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Malee: Gregg Williams tapes should be a tipping point for football fans



A few weeks ago, when we were still talking about Rush Limbaugh and his latest case of verbal diarrhea, late night talk show host Bill Maher wrote a thought-provoking op-ed in The New York Times titled, “Please Stop Apologizing.” @@http://www.nytimes.com/2012/03/22/opinion/please-stop-apologizing.html?_r=2&scp=3&sq=bill%20maher&[email protected]@ @@read it! It was [email protected]@

As you probably gathered from the headline, Maher’s point was that as a nation we’ve become too sensitive — too hardwired to swell with outrage any time anyone says something remotely controversial, to voice this displeasure so early and often via social media that the offending person is basically forced to emerge, hat in hand, with a tersely written apology.

Maher’s basic message — to dispense with the faux anger and let free speech reign — is one that I basically agree with. But there are times when the inverse of this problem occurs, when an issue pops up that should generate even more backlash than it does. The Trayvon Martin shooting comes to mind, as does — to a much lesser extent — last week’s leak of audio tape from the New Orleans Saints locker room.

In case you haven’t heard, the tapes caught former Saints defensive coordinator Gregg Williams essentially telling his players to go out and kill someone. Among the choice quotes (as you read these, imagine them in the most toneless and creepy middle-aged voice possible): “Kill the head, and the body will die” … “We’ve got to do everything in the world to make sure we kill Frank Gore’s head” … “Every single one of you, before you get off the pile, affect the head.” @@http://espn.go.com/nfl/story/_/id/7778005/gregg-w[email protected]@

I distinctly remember clicking on this story and assuming, as is so often the case, that we were all up in arms about something that would be forgotten in a few days. Then I read it. Even now, a week later, I felt a distinct chill as I copied those quotes into this story. It felt dirty, because it was. Read them again and try to tell me Williams doesn’t sound more like a serial killer than a football coach. Kill the head, and the body will die? What the hell is wrong with this guy?

This is all part of a larger investigation regarding the “bounties” the Saints placed on opposing players, and Williams has been banned indefinitely (possibly, and hopefully, for good). The story was predictably met with horror from the general public and media pundits alike, at least for 48 hours or so. Then, as Bill Maher might say, everyone apologized and moved on. The NFL will continue to be the billion-dollar cash cow it is, and no one is going to quit watching the nation’s most popular sport over one disgusting scandal.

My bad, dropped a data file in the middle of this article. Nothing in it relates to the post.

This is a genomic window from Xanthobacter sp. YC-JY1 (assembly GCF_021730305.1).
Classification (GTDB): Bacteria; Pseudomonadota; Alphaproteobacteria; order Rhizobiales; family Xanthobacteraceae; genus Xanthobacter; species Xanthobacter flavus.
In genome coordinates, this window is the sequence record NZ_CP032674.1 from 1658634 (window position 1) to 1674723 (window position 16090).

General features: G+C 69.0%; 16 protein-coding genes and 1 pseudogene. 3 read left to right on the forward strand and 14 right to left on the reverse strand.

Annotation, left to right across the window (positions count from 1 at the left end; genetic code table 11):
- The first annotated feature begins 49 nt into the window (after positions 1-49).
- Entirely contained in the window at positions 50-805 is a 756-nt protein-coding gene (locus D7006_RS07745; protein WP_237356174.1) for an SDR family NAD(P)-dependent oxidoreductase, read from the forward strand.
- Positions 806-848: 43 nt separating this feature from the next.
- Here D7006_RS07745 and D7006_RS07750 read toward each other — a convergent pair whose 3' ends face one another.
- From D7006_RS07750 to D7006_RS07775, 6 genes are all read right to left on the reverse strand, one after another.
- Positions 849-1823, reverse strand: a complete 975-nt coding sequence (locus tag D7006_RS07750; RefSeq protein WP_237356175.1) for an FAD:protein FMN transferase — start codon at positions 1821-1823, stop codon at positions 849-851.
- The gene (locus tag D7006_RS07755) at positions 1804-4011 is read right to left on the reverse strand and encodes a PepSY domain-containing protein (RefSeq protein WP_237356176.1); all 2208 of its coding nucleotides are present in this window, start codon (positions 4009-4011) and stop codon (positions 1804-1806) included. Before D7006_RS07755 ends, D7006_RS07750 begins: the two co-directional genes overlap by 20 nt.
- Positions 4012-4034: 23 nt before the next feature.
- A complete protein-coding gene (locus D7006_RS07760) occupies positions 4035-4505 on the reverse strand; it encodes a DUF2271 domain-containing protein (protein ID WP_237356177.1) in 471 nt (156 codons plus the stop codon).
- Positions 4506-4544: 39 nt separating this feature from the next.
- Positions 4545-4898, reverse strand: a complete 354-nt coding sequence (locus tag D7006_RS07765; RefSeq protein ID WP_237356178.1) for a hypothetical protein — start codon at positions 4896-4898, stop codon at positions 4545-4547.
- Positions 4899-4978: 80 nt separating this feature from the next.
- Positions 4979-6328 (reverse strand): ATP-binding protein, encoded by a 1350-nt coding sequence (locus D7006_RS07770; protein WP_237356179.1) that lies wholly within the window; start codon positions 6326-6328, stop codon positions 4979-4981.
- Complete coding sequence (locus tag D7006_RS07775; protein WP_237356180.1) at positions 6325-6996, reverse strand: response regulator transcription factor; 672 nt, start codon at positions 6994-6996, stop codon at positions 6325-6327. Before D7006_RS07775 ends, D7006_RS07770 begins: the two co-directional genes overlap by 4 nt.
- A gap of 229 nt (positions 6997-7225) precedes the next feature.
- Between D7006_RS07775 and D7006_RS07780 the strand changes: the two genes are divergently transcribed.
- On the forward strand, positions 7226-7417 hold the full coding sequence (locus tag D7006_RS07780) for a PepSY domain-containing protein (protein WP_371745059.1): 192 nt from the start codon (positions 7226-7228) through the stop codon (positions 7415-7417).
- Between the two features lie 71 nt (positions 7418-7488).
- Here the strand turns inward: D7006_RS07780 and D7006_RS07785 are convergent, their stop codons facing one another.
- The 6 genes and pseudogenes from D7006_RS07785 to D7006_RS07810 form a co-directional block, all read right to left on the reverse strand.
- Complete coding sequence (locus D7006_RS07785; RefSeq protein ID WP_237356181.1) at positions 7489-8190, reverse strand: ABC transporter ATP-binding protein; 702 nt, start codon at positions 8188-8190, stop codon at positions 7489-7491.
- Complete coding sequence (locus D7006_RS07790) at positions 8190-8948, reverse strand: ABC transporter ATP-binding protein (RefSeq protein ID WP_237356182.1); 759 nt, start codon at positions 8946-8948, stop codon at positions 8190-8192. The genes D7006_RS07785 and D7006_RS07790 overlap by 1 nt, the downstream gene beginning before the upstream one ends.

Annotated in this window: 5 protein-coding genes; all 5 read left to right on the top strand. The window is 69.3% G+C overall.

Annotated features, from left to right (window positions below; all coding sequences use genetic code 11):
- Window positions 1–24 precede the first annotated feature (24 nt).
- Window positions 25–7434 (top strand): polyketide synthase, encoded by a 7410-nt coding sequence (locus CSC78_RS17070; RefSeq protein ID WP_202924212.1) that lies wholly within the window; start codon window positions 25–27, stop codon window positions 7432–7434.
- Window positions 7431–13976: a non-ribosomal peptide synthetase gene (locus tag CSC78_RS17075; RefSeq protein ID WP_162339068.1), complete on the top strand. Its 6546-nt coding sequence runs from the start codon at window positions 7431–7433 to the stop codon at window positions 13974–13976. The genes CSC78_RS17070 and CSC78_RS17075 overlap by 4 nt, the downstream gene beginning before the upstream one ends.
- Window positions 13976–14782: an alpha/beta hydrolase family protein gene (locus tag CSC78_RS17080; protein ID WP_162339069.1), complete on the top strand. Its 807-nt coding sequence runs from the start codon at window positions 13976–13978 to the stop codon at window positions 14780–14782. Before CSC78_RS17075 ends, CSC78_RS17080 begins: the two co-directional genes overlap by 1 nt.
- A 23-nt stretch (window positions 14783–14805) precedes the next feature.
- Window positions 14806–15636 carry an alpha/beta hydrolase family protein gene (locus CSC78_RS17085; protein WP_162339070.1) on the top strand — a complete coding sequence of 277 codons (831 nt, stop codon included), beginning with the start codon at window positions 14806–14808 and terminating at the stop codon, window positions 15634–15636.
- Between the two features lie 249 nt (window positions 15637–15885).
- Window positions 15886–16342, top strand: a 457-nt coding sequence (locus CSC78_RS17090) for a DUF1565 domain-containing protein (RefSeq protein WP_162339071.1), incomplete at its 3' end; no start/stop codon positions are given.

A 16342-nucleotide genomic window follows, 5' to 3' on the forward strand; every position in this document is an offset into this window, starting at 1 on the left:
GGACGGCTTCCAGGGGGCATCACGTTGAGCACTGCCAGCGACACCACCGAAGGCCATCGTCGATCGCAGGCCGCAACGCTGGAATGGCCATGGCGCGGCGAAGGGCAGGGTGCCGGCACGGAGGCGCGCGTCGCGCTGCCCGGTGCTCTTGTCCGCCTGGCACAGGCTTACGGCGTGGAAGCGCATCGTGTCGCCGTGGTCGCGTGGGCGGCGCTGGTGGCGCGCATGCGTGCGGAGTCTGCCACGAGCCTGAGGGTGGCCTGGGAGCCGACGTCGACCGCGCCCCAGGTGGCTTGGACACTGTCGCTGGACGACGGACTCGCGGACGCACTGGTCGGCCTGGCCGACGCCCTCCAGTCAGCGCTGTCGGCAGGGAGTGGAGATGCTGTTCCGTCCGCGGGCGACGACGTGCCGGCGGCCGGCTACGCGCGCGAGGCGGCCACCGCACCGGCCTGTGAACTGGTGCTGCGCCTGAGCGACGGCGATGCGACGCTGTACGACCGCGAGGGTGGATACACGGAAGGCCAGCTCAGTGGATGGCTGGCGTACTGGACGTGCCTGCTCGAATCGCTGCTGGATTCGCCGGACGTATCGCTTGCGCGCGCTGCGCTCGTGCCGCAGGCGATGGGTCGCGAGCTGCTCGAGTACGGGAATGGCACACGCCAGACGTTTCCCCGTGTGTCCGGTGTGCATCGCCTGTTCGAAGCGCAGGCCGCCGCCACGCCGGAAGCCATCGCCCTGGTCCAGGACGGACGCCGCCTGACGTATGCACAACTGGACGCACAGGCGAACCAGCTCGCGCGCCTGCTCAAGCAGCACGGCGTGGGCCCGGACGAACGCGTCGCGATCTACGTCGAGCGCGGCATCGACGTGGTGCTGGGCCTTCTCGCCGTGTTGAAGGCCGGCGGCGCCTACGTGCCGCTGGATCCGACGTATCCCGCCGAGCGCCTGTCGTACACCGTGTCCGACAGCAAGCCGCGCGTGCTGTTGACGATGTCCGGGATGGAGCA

Well, except for me. Personally, I’ve been dancing around this issue for quite some time, ever since I first read extended reports about what exactly happens to players who suffer multiple head injuries (as in, basically everyone in the NFL). Watching football, whether professional or collegiate, has become a tedious balancing routine between what I love and what I choose to ignore. I’ve watched football since I learned to count downs and measure ten yards, and even entertained the notion of playing when I was a junior in high school. (Spoiler alert: this did not end well.) But so long as I continue to watch, to write, and talk and think about football every Saturday and Sunday, I’m also complicit with what Gregg Williams told his players on that fateful January afternoon. @@http://www.gq.com/sports/profiles/200909/[email protected]@

And so, for one season at least, I’m quitting. Cold turkey. My job, of course, requires me to watch and write about Oregon’s spring football, so I’ll have to contradict myself for at least a month longer. Hell, I wrote about Oregon’s wide receivers in today’s paper. But after that, I’m going to see what it’s like to go without football for a whole season. I suspect it will be difficult, but certainly not impossible. At the very least, I’ll be able to tell myself that I’m not indirectly supporting unchecked violence.

You’re kidding yourself if you believe that football is anything less than that. You can no more take the violence out of football than you can dribbling in basketball, or standing around aimlessly in baseball. @@Yep, openly trolling you at this point, Kenny. [email protected]@ Either we keep up this charade that football doesn’t ruin players’ future lives, or we move away and let the game fade into the background like boxing has. There isn’t really an in-between.

Bill Maher was right to call us on our exaggerated outrage these days, but in this case it’s warranted. I have no delusions that my own banishment of the game will change anything, really.

I just can’t watch anymore.


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Patrick Malee

Patrick Malee